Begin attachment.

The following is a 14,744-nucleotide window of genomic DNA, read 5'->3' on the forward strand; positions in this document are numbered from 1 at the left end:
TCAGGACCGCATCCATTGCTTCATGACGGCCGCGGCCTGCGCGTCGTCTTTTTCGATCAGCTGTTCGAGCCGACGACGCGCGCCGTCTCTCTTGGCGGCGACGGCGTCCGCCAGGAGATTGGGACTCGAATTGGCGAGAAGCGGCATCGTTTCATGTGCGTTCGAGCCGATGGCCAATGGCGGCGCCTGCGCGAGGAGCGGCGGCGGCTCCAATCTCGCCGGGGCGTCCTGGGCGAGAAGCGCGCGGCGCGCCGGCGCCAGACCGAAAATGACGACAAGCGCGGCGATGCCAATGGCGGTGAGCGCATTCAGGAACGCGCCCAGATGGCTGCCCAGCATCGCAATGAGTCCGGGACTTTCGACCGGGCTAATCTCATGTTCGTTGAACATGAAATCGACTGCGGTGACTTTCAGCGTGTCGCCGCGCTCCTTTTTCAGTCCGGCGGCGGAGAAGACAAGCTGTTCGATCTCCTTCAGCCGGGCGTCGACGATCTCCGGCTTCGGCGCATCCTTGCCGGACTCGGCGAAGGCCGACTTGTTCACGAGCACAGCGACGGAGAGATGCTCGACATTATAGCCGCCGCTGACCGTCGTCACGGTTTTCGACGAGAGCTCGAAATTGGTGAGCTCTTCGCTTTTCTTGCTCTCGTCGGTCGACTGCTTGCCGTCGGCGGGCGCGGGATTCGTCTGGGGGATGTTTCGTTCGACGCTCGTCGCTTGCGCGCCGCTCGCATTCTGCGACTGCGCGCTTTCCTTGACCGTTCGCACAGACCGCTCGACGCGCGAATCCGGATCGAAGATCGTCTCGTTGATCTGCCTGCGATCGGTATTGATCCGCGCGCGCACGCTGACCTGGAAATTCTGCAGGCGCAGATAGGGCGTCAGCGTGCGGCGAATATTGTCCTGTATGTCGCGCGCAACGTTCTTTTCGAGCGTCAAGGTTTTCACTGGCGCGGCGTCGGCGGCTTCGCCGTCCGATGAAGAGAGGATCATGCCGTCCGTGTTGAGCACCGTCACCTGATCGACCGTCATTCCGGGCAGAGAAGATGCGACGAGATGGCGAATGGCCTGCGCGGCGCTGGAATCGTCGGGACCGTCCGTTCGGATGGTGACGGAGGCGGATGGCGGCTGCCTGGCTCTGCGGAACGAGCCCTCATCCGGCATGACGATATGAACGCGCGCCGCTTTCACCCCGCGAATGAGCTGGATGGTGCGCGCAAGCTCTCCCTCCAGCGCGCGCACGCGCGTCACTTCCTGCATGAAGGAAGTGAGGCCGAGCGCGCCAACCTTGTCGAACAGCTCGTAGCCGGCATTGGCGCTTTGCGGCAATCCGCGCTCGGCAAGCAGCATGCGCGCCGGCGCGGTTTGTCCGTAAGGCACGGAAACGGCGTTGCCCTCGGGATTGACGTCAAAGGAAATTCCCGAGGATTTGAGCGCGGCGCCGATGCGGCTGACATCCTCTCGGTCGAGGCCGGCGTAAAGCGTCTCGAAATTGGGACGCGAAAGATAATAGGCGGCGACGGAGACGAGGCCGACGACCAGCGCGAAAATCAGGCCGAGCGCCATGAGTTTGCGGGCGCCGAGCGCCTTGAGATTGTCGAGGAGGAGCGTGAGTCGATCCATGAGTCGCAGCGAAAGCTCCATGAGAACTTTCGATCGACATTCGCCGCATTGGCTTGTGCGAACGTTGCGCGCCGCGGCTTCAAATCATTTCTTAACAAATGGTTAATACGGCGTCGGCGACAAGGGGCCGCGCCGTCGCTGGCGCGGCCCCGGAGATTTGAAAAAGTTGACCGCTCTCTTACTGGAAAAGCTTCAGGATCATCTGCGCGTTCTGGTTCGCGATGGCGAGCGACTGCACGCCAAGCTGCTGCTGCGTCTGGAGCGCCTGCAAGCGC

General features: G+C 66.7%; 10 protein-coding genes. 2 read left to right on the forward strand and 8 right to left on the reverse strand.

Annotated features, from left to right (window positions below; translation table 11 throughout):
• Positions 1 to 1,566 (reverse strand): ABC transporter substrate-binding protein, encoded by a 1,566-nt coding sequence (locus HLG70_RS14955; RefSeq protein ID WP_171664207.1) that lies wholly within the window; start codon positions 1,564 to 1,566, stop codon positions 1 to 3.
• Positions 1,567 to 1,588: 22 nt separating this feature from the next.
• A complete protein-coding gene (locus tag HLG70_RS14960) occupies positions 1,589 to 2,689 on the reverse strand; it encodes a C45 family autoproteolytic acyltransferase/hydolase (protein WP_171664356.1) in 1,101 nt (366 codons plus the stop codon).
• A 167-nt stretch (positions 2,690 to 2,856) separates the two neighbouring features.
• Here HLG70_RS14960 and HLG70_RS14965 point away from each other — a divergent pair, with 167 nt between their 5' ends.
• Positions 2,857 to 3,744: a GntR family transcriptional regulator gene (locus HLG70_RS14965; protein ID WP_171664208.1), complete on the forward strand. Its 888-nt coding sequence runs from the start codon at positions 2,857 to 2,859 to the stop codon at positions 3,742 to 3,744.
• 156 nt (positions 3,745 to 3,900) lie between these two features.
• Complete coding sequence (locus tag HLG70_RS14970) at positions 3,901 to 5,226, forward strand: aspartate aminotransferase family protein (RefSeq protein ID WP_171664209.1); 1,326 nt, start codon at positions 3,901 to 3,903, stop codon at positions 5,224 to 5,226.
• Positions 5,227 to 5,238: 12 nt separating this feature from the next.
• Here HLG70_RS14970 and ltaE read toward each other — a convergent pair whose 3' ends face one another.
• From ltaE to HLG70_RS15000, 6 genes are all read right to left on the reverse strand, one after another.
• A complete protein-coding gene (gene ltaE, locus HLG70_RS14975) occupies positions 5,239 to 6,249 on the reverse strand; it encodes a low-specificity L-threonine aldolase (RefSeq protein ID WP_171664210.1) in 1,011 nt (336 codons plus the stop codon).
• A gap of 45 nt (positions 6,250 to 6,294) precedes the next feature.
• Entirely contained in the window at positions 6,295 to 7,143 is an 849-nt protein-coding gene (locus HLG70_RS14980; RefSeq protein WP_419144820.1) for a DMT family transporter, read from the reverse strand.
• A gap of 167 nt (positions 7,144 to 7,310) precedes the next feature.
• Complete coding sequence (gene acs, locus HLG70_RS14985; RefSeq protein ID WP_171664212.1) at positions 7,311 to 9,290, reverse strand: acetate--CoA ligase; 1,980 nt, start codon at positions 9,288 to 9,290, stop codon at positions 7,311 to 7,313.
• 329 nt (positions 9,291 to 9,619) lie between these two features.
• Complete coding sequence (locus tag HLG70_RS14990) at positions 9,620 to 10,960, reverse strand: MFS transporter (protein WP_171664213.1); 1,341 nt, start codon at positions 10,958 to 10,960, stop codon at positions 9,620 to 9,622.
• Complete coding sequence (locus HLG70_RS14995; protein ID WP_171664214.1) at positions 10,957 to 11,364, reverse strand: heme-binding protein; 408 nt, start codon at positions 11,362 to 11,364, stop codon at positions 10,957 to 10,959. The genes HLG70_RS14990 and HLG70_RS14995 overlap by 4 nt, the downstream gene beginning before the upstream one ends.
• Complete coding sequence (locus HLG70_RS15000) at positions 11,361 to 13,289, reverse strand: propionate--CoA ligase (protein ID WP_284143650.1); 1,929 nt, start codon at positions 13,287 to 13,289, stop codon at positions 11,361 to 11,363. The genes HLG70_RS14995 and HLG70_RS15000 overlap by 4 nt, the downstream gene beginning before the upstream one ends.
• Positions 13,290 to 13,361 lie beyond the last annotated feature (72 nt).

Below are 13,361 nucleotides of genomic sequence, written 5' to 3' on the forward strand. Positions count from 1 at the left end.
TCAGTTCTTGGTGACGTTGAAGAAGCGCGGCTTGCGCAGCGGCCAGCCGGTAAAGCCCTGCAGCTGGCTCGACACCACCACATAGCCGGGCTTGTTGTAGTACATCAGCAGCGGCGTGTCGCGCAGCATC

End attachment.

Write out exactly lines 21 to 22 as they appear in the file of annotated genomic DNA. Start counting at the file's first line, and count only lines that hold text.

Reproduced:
• 329 nt (positions 9,291 to 9,619) lie between these two features.
• Complete coding sequence (locus tag HLG70_RS14990) at positions 9,620 to 10,960, reverse strand: MFS transporter (protein WP_171664213.1); 1,341 nt, start codon at positions 10,958 to 10,960, stop codon at positions 9,620 to 9,622.